The older I get, the less I care. Must be getting close to my Ultimate Enlightenment.
Except, I care so little, I've lost interest in trying to figure out whether I'm closer to or further from something or other... God, spiritual truth, Buddha-nature, enlightenment, Tantric ecstacy, whatever.
For a long time the notion of a spiritual path made sense to me. Now, it doesn't. A path leads to somewhere I want to go. And which I know exists. What the hell is a spiritual path? Can anybody point to it? Are there signs of the destination?
Devotees of religions, forms of spirituality, mystical practices -- they're seeking something they don't have.
I can heartily identify with that. I don't have a Retina Macbook Pro laptop. And I want one! Difference is, I've seen and touched a Retina Macbook Pro laptop. I haven't seen or touched God, spirit, soul, ultimate reality, heaven, or anything else spiritual paths supposedly lead to.
So meandering aimlessly appeals to me now. I still have things on my to-do list, of course. (I'm married, after all.) I just feel much more comfortable not-knowing what life is going to bring me. Or what I'll bring to life.
Yesterday I woke up with a plan for the day in mind. Finding that our wi-fi router, Apple's Airport Extreme, wasn't working dumped that plan in my psyche's garbage heap. I spent much of the day figuring out what was going on with some recalcitrant pieces of technology, a modem and router, which had their own ideas about how I should spend the day.
Which was fine.
A few years ago, in January 2008, I talked about this sort of meandering in "Meditation is useless." I can't believe how wise I was in that post. That's the thing about me: I find it so easy to agree with myself!
I've meditated daily for almost forty years. I've read Zen literature for even longer. I've never actually practiced Zen. But maybe I have. Heck, I surely have.
We all have. We're alive. And once in a while, either by accident or on purpose, or with purposeless purpose, we see what life seemingly is all about. A glimpse at least.
It's cold here in Oregon right now. Freezing cold at night, which is fairly rare in the temperate Willamette Valley. This morning I got up and looked at our indoor thermometer, which also shows the outdoor temperature.
"27.2 degrees," I said to myself. At that moment I had a flash of it's so absolutely right. That was the temperature! Absolutely marvelous! In a little while it'd be different. And that too, absolutely right.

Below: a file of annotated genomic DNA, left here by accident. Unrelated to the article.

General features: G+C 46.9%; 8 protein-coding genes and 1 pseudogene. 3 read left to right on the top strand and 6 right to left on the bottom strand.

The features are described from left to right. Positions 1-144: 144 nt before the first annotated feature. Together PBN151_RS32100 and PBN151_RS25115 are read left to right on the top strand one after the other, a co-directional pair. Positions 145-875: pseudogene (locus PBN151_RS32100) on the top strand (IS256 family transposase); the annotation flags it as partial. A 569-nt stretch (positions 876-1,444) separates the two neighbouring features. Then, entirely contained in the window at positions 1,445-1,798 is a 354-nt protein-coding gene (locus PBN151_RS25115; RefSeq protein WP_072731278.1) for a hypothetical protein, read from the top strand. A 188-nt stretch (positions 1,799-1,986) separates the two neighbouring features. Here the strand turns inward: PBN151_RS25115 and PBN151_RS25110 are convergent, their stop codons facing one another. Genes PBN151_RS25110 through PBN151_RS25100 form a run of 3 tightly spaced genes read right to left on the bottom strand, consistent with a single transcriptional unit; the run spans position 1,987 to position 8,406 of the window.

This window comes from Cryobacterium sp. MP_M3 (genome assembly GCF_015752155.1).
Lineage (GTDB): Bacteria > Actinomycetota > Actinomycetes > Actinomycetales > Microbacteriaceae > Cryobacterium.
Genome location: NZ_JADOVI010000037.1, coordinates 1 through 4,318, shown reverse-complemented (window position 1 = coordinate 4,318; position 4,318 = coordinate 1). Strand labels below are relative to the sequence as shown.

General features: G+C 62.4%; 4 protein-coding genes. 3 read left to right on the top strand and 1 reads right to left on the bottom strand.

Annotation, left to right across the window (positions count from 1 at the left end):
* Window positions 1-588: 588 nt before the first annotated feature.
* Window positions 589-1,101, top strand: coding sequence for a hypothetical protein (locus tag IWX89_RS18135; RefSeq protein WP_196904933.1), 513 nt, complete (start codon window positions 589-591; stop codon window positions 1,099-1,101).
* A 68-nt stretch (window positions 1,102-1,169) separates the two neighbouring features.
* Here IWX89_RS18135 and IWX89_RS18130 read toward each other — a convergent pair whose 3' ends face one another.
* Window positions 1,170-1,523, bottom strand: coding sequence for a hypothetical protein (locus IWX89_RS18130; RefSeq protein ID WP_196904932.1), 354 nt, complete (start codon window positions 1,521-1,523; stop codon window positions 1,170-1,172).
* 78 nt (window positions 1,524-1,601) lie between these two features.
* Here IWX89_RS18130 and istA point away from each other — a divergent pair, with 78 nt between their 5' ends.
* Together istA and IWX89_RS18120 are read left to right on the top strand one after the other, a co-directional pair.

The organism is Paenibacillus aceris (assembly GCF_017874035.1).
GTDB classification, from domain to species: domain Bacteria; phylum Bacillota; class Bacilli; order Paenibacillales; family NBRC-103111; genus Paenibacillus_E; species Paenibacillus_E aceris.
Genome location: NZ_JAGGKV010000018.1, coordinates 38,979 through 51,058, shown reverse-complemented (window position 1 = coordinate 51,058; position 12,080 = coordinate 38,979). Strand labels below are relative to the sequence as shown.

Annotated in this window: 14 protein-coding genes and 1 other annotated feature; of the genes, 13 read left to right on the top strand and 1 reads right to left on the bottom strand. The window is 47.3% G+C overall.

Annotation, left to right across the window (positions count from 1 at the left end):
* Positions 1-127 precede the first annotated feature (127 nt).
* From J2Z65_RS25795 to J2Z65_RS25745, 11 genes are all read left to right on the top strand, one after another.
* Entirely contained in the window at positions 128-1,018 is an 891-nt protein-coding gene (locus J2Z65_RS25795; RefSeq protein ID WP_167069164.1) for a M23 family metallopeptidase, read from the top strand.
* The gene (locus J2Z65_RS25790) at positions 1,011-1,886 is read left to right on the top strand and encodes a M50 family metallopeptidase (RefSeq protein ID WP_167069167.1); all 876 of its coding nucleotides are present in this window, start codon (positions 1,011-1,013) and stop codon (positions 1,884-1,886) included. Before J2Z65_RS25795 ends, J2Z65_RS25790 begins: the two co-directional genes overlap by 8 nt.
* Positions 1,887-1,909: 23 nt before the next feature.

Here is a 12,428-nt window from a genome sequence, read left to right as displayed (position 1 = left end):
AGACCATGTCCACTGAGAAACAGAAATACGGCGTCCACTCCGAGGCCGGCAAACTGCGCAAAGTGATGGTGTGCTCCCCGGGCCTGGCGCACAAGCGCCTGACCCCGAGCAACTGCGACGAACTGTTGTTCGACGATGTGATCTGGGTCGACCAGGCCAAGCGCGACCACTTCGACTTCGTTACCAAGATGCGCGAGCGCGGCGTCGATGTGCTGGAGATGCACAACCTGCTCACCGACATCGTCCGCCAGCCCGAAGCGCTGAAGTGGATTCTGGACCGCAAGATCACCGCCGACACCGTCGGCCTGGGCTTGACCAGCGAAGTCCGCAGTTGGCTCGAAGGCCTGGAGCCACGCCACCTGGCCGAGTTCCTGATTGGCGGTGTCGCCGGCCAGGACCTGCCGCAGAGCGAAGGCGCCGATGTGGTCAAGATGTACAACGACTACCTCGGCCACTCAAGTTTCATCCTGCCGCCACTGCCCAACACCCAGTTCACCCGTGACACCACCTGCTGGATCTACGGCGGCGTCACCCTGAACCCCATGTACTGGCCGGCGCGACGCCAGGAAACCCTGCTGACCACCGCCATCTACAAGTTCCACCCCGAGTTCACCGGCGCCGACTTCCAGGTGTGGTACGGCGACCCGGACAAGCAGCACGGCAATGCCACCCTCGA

It might snow later in the week. Which could make it tough to drive around. Still, absolutely right. There's always only one thing going on: what's going on.
Any attempt to convince oneself of that – completely useless. Yet this is what religion is all about. As is Zen and Taoism.
The only difference, and it's a big one, is that religions take themselves seriously. Zen and Taoism don't. From what I've read, the ultimate Zen experience is throwing a pie in the face of your most revered Master.
Whereupon he laughs uproariously. So do you. What a joke!
True. But the humor can be related to serious neuroscience.
This morning I was reading another chapter in my new favorite book, Iain McGilchrist's "The Master and His Emissary: The Divided Brain and the Making of the Western World." Divided refers to the left and right hemispheres, which look upon the world in markedly different ways.
Thus it is almost as if we're two different people. McGilchrist says that in people where the connection between the hemispheres has been severed, they can still function mostly normally.
So the two hemispheres can be viewed as each being conscious, since this is explicit in a "split brain" patient and implicit in our own everyday divided sense of self. At the end of McGilchrist's The Nature of the Two Worlds chapter, I learned about a central difference between the left and right hemispheres.
The left is purposeful. The right is caring... about what is, not what could be.
The nature of language in the left hemisphere and its relationship with grasp imply the overriding value to it of use. The left hemisphere is aways engaged in a purpose: it always has an end in view, and downgrades whatever has no instrumental purpose in sight.
The right hemisphere, by contrast, has no designs on anything. It is vigilant for whatever is, without preconceptions, without a predefined purpose. The right hemisphere has a relationship of concern or care (what Heidegger calls Sorge) with whatever happens to be.
...The world of the left hemisphere, dependent on denotative language and abstraction, yields clarity and power to manipulate things that are known, fixed, static, isolated, decontextualized, explicit, disembodied, general in nature, but ultimately lifeless.
The right hemisphere, by contrast, yields a world of individual, changing, evolving, interconnected, implicit, incarnate, living beings within the context of the lived world, but in the nature of things never fully graspable, always imperfectly known -- and to this world it exists in a relationship of care.
If "spirituality" is a word that means anything, and increasingly I feel that it doesn't, it points to the world of the brain's right hemisphere. There's no path here, no perfection, no eternal truth, no disembodied reality. There's uncertainty, awe, being present caringly with what is here and now.
Where the left hemisphere's relationship with the world is one of reaching out to grasp, and therefore to use, it, the right hemisphere's appears to be one of reaching out -- just that. Without purpose.
Remember one of the unsacred teachings of useless Duhism:
The Universe hears your every wish, and wonders why you can't hear it replying, "Uhhh… no."